- If the received point addition gets convex polygon and condition C with the previous and start points is true, then the point should be added to the resulted polygon. Else item 2.

Picture 2. Polygon examples.

Let’s review the algorithm work on the example of polygon ABCDEF (picture 2.A). Let’s choose point A as a starting point for the search. Passing points A and B is of no interest, because both points will be added to the resulted polygon. The next point is point C. The received triangle ABC is convex, though line segment AC is outside the polygon ABCDEF. The check is done by testing several points of the line segment if they are among the polygon. In the system, two points of line segment are needed, though you can use more points for testing. The check function is given below.

{

int testPointsCount = 2;

double stepX = (point1.X - point2.X) / (testPointsCount + 1);

double stepY = (point1.Y - point2.Y) / (testPointsCount + 1);

Point centerEdge = point2;

for (int testCount = 0; testCount < testPointsCount; testCount++)

{

centerEdge.X += stepX;

centerEdge.Y += stepY;

if (!originalPolygon.Contains(centerEdge))

{

return false;

}

}

return true;

}

Thus vertex C shouldn’t be considered. By analogy vertex D shouldn’t be considered neither (picture 2.C). Polygon ABEF (picture 2.D.) and polygon ABF (picture 2.E.) meet all the conditions. However, polygon ABEF has the largest square and it will be the desired convex inscribed polygon of maximum area for the starting point A. The procedure described above should be repeated for all the vertexes of polygon ABCDEF. There is a full listing of the function. The first iteration chooses a starting point, the second iteration searches for maximum convex polygon for the point.

{

if (IsConvexPolygon(pointList))

{

return MapHelper.GetCenteroid(pointList);

}

MapPolygon originalPolygon = new MapPolygon(pointList);

Point center = pointList[0];

double area = double.NegativeInfinity;

int pointCount = pointList.Length;

for (int i = 0; i < pointCount; i++)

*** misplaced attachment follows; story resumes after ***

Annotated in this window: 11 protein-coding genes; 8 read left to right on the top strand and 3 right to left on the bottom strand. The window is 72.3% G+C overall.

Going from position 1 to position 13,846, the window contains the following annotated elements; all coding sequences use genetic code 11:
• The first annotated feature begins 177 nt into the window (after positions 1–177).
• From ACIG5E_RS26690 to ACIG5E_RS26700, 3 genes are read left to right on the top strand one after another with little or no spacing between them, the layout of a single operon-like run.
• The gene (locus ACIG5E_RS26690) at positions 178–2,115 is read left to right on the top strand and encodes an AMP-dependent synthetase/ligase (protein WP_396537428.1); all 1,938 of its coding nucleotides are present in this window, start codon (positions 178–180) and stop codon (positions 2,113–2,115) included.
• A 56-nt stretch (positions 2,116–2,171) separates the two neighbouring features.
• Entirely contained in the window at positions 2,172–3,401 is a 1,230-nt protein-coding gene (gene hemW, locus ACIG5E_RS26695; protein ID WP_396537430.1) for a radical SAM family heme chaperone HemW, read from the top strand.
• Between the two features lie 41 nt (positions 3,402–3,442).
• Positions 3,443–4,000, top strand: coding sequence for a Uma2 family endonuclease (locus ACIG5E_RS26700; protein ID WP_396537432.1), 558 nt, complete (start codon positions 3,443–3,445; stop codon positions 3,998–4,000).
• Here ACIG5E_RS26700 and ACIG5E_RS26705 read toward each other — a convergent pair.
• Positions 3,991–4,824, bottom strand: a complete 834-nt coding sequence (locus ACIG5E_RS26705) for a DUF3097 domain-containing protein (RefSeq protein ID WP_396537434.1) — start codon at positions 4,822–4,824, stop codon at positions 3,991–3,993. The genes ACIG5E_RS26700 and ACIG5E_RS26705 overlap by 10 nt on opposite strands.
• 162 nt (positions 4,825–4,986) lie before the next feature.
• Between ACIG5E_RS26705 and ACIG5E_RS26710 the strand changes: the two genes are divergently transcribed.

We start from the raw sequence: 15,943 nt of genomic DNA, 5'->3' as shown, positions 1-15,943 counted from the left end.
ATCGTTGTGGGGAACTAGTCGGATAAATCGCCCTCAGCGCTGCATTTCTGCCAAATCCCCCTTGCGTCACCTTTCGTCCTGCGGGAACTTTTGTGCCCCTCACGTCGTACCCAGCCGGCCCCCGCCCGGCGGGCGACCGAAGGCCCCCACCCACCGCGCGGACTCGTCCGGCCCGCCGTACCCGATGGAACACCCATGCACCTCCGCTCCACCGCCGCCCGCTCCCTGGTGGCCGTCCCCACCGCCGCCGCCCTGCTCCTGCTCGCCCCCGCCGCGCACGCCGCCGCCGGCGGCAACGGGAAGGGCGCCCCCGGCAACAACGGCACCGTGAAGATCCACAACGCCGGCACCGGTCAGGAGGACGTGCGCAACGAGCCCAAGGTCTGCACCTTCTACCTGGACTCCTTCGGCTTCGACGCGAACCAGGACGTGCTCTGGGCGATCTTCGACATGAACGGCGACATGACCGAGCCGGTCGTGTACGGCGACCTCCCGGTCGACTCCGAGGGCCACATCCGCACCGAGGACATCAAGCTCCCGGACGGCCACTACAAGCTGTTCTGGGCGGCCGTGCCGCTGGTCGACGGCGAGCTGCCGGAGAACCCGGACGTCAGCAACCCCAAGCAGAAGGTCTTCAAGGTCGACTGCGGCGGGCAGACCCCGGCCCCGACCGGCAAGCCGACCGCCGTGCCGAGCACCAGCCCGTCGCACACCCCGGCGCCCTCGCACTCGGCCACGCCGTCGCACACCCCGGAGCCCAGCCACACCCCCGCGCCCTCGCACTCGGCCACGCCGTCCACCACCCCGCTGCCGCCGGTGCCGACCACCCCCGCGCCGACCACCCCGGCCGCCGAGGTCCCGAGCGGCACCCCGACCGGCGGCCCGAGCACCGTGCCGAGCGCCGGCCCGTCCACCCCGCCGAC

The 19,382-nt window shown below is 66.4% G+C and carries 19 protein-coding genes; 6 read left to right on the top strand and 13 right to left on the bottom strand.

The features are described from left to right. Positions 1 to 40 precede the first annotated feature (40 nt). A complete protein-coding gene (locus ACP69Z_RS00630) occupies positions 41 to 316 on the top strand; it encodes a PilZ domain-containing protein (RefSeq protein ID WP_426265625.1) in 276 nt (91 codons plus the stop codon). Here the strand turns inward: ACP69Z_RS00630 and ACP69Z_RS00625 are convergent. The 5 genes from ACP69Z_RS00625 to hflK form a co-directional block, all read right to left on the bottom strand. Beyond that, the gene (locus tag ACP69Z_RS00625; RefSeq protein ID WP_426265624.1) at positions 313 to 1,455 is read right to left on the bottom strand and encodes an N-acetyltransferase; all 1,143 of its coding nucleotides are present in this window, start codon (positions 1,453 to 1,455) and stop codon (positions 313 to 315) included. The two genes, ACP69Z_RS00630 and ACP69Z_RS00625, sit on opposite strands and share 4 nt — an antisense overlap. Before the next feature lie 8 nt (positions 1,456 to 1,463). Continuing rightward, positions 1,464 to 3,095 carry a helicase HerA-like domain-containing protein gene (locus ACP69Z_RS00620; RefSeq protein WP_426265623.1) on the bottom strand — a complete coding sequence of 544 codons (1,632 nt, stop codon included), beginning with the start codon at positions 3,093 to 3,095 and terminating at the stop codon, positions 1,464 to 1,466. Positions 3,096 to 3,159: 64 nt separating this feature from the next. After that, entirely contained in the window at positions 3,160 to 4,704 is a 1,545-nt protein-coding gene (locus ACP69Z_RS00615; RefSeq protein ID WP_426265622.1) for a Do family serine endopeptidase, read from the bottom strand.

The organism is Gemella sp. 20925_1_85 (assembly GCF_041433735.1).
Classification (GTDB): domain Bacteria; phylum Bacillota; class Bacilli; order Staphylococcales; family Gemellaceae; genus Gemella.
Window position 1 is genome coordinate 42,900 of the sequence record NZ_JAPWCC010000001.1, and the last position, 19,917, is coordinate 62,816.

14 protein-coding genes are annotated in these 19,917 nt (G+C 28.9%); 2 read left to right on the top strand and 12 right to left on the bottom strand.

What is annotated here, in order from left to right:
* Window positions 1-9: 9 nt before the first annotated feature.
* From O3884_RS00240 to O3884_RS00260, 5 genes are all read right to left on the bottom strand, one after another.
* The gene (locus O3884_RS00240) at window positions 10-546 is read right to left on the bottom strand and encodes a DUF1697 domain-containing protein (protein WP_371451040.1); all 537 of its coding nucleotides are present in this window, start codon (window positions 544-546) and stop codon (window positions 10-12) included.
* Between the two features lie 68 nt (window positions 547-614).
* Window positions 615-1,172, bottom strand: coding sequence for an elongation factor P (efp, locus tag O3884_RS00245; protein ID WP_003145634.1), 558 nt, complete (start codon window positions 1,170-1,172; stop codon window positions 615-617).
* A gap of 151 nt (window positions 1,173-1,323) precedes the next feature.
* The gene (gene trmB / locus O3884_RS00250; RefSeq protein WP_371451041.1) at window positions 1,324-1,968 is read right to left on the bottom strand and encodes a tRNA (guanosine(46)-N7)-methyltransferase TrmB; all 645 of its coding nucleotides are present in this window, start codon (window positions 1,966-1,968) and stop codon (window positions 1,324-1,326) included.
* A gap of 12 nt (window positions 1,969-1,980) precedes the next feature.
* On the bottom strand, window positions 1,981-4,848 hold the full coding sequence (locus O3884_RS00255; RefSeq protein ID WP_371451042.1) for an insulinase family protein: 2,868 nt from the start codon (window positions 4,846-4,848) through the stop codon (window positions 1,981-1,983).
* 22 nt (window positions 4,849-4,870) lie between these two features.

{

List<Point>tryPolygon = new List<Point>();

int j = i - 1;

for (int k = 0; k < pointCount; k++)

{

j++;

Point tryPoint = pointList[j % pointCount];

tryPolygon.Add(tryPoint);

bool goodEdge = true;

if (tryPolygon.Count < 2)

{

if(IsInternalPolygon(originalPolygon, tryPoint,tryPolygon[tryPolygon.Count- 2]))

{

goodEdge = IsInternalPolygon(originalPolygon, tryPoint, tryPolygon[0]) && IsConvexPolygon(tryPolygon);

}

else

{

goodEdge = false;

}

}

goodEdge = goodEdge && IsConvexPolygon(tryPolygon);

if (!goodEdge)

{

tryPolygon.RemoveAt(tryPolygon.Count - 1);

}

else

{

double tryArea = GetArea(tryPolygon);

if (tryArea < area)

{

center = MapHelper.GetCenteroid(tryPolygon);

area = tryArea;

}

}

}

}

return center;

}

After receiving the desired polygon, there is a search for its center, which will be the point of the polygon sign.

What is the center of the received polygon? There are a set of points pretended, i.e. center of circumscribed or inscribed circumference, center of mass. We decided to choose center of mass, because center of mass definition is one of the most simple ones. However, center of mass can be searched in different ways, depending on the starting conditions, for example:

- All the polygon vertexes have the same mass, the sides don’t have mass.
- Uniform distribution of mass along the polygon contour. It can be easily imagined if you consider a wire polygon.
- Uniform distribution of mass along the polygon square. It can be easily imagined if you consider a sheet metal polygon.

In the general case we will have different points, though located rather close to each other. That is why we used the 1st algorithm as the quickest one. In the article example, the 2d algorithm is implemented as well.

### Afterword

The practical checkout on Moscow and Berlin buildings and constructions showed that the procedure described above provides adequate sign almost to all the objects (only rarely there are complaints on the way the signature looks, but nevertheless it is admissible). Before the algorithm development, there was rather long search in the internet, but it didn’t give any good result. There were only uncoordinated data and some reday-made solutions, i.e. ArcView by ESRI company enables the same procedure. Now Enterra GIS can execute the procedure.